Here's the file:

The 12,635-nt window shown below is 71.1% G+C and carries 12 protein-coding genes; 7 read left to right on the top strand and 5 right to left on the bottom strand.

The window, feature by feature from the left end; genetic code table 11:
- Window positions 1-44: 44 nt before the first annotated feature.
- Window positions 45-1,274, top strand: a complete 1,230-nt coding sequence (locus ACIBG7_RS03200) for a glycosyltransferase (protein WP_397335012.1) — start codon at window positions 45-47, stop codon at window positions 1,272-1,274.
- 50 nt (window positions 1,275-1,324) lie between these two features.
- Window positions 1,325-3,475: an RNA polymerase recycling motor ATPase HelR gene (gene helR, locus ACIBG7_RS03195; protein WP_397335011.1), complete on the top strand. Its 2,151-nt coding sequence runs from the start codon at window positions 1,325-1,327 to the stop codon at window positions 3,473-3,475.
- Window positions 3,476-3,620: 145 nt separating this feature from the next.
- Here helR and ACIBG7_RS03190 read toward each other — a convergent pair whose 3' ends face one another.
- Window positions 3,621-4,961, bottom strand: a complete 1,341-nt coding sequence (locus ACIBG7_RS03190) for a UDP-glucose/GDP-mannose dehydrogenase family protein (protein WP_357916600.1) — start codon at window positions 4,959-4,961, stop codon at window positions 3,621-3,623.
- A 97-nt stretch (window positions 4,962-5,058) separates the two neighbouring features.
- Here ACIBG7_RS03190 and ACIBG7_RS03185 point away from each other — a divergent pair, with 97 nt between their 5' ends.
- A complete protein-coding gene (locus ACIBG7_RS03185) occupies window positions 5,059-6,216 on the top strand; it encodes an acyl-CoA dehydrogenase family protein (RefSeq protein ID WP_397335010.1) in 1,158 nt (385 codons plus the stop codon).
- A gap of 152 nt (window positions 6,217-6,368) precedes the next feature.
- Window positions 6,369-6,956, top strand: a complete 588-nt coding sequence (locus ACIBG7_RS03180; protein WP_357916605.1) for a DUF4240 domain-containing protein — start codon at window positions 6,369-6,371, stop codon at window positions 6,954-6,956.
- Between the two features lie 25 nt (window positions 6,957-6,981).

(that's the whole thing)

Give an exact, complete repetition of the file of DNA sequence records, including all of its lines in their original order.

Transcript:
The 12,635-nt window shown below is 71.1% G+C and carries 12 protein-coding genes; 7 read left to right on the top strand and 5 right to left on the bottom strand.

The window, feature by feature from the left end; genetic code table 11:
- Window positions 1-44: 44 nt before the first annotated feature.
- Window positions 45-1,274, top strand: a complete 1,230-nt coding sequence (locus ACIBG7_RS03200) for a glycosyltransferase (protein WP_397335012.1) — start codon at window positions 45-47, stop codon at window positions 1,272-1,274.
- 50 nt (window positions 1,275-1,324) lie between these two features.
- Window positions 1,325-3,475: an RNA polymerase recycling motor ATPase HelR gene (gene helR, locus ACIBG7_RS03195; protein WP_397335011.1), complete on the top strand. Its 2,151-nt coding sequence runs from the start codon at window positions 1,325-1,327 to the stop codon at window positions 3,473-3,475.
- Window positions 3,476-3,620: 145 nt separating this feature from the next.
- Here helR and ACIBG7_RS03190 read toward each other — a convergent pair whose 3' ends face one another.
- Window positions 3,621-4,961, bottom strand: a complete 1,341-nt coding sequence (locus ACIBG7_RS03190) for a UDP-glucose/GDP-mannose dehydrogenase family protein (protein WP_357916600.1) — start codon at window positions 4,959-4,961, stop codon at window positions 3,621-3,623.
- A 97-nt stretch (window positions 4,962-5,058) separates the two neighbouring features.
- Here ACIBG7_RS03190 and ACIBG7_RS03185 point away from each other — a divergent pair, with 97 nt between their 5' ends.
- A complete protein-coding gene (locus ACIBG7_RS03185) occupies window positions 5,059-6,216 on the top strand; it encodes an acyl-CoA dehydrogenase family protein (RefSeq protein ID WP_397335010.1) in 1,158 nt (385 codons plus the stop codon).
- A gap of 152 nt (window positions 6,217-6,368) precedes the next feature.
- Window positions 6,369-6,956, top strand: a complete 588-nt coding sequence (locus ACIBG7_RS03180; protein WP_357916605.1) for a DUF4240 domain-containing protein — start codon at window positions 6,369-6,371, stop codon at window positions 6,954-6,956.
- Between the two features lie 25 nt (window positions 6,957-6,981).